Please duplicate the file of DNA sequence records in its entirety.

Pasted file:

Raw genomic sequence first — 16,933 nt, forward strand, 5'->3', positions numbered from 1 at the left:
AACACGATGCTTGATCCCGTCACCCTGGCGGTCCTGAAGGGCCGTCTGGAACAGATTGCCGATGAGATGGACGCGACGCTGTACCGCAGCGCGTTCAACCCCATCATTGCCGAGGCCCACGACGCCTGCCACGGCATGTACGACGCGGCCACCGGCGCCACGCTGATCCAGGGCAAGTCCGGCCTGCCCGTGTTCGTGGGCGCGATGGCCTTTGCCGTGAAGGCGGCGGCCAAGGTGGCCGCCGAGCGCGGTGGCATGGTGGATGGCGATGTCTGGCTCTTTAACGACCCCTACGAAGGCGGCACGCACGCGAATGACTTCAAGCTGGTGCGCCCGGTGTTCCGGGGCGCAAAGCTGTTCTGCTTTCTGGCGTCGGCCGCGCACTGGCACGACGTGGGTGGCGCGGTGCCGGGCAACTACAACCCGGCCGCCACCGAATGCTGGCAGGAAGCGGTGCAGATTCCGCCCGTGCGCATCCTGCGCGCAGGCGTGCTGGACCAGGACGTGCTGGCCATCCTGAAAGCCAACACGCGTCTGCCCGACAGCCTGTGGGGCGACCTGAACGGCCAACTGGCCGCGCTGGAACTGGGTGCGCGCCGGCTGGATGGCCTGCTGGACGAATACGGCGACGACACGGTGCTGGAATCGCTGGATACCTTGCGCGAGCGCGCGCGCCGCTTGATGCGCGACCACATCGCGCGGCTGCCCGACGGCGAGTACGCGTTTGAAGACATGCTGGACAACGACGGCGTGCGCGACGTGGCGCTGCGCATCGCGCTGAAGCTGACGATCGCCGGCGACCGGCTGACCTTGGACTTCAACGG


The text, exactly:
Raw genomic sequence first — 16,933 nt, forward strand, 5'->3', positions numbered from 1 at the left:
AACACGATGCTTGATCCCGTCACCCTGGCGGTCCTGAAGGGCCGTCTGGAACAGATTGCCGATGAGATGGACGCGACGCTGTACCGCAGCGCGTTCAACCCCATCATTGCCGAGGCCCACGACGCCTGCCACGGCATGTACGACGCGGCCACCGGCGCCACGCTGATCCAGGGCAAGTCCGGCCTGCCCGTGTTCGTGGGCGCGATGGCCTTTGCCGTGAAGGCGGCGGCCAAGGTGGCCGCCGAGCGCGGTGGCATGGTGGATGGCGATGTCTGGCTCTTTAACGACCCCTACGAAGGCGGCACGCACGCGAATGACTTCAAGCTGGTGCGCCCGGTGTTCCGGGGCGCAAAGCTGTTCTGCTTTCTGGCGTCGGCCGCGCACTGGCACGACGTGGGTGGCGCGGTGCCGGGCAACTACAACCCGGCCGCCACCGAATGCTGGCAGGAAGCGGTGCAGATTCCGCCCGTGCGCATCCTGCGCGCAGGCGTGCTGGACCAGGACGTGCTGGCCATCCTGAAAGCCAACACGCGTCTGCCCGACAGCCTGTGGGGCGACCTGAACGGCCAACTGGCCGCGCTGGAACTGGGTGCGCGCCGGCTGGATGGCCTGCTGGACGAATACGGCGACGACACGGTGCTGGAATCGCTGGATACCTTGCGCGAGCGCGCGCGCCGCTTGATGCGCGACCACATCGCGCGGCTGCCCGACGGCGAGTACGCGTTTGAAGACATGCTGGACAACGACGGCGTGCGCGACGTGGCGCTGCGCATCGCGCTGAAGCTGACGATCGCCGGCGACCGGCTGACCTTGGACTTCAACGG